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Authors: Diane Stanley

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BOOK: The Chosen Prince
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But Teo is still afraid. There's water all around him and it's too dark to see how deep it is. So he stays where he is, wet and shivering, gazing longingly at the beach ahead.

Now slowly the skiff begins to rise, as if the sand itself was lifting it. Teo gasps as water streams away on either side of the boat and forms a little pond far behind him. The boat is on dry land.

Come
, the air sings to him.
Come onto the island. You will be safe here.

Teo swings his legs over the gunwale and drops onto the sand. The water keeps its distance. Encouraged, he takes a deep, shuddering breath and runs as fast as he can till he reaches the soft, dry sand of the beach. Then he runs farther still, through the brittle, honey-gold grass that grows at the edge of the shore till he comes to hard-packed earth. Only then does he stop and turn around.

He sees the skiff perched on a wide shelf of sand. But it's settling now, slowly sinking back into the rising waters. For a brief time the waves seem to play with the little boat, pushing it toward the beach and drawing it out again; then they let go. Teo watches as the skiff floats gradually out to sea, growing smaller and smaller until it's lost in the fog and the darkness.

Only then does he turn away and head for the shelter of the forest. It's as if a door has closed in a corner of his mind. Behind it is his old life: his former home and all the people in it, and most especially his brother and the terrible thing he did.

Somehow Alexos knows all this and he fully understands: Teo will not remember him, not even the good things, not even the love they shared. But that's the bargain he made when he begged Athene to save his brother. And she has done it admirably. She has brought Teo across the River Styx with no need of a coin for the ferryman. And because he lived a pure and blameless life, brief though it was, he will be blessed in the Underworld.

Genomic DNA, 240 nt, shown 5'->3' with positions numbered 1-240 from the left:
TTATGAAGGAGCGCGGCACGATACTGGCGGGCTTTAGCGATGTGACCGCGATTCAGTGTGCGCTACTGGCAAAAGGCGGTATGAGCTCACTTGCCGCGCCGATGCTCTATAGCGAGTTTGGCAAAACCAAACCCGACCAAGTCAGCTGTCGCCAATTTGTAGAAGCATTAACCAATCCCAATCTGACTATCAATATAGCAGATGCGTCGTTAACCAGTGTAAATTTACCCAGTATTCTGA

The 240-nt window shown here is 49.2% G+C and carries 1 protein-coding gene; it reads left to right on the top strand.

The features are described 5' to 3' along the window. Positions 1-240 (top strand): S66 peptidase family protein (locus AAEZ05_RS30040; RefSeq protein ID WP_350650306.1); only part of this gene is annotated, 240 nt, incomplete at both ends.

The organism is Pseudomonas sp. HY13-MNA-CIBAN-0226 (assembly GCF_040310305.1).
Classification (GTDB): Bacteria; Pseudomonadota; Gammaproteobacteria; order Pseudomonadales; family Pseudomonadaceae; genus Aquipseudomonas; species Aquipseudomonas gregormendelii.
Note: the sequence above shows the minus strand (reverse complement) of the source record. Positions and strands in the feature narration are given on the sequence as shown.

In his dream, Alexos thanks the goddess.

Teo walks deeper into the forest. He senses that he is thirsty. And the moment the thought forms in his mind, he hears the rippling of water and looks down to see a clear stream running close beside him. It wasn't there before; he's sure he would have noticed it, for even under the canopy of trees on this foggy, foggy night, the air glows with the light of a thousand fireflies. But he doesn't ask himself why any of this is so. He just drops to his knees, makes a bowl with his hands, and draws the water, cold and sweet, up to his mouth.

When he can drink no more, he sits down on a nearby rock. It's the perfect height for a boy his size and is smooth and flat on top, almost as if it had been specially made for him to use as a stool. Only a formless sadness still lingers in the now-empty space where his memory used to be—a sadness and a new awareness that he is very hungry.

Overhead, he hears a rustling of leaves, as if the wind has risen. But the air is perfectly still; there's not a hint of a breeze. He looks up to see a fruit tree, its smooth, heart-shaped leaves gleaming in the glowing light, so shiny you'd think someone had polished them. And the branches of the tree don't merely droop, as heavy-laden branches do. They actually reach down, as if to ask:
Won't you have some? Take as many as you like
.

He's never seen fruit like this before. It's not a peach, an apple, or a pear; and it's nothing at all like a fig. But it looks delicious. Teo bites through the fruit's smooth, delicate skin and finds it moist but not runny, tender but not soft, sweet without being cloying, and just a little tart. It's altogether new and the best thing he's ever tasted.

I know this place
, Alexos is thinking now.
It's the enchanted country the goddess showed me on festival day.
It had seemed a paradise then. It seems so now.

Teo eats three of the fruits. Then he picks two
more. When he's finished the last one and is quite satisfied, he looks up at the tree and thanks it. The tree shivers its leaves as if in reply and stands up straight again.

Teo's muscles don't ache anymore and the desolation that filled his heart has been replaced by something like hope. Also, he is very, very tired.

As it happens, there is a mossy hollow at the foot of the tree and it's just Teo's size. He lies down in it and curls up small, as he did earlier in the boat. But this is not hard and wet; it's soft and warm. As he drifts off to sleep, a gentle breeze rises and covers him with a blanket of leaves. The air fills with sweet music. The wind is singing a lullaby.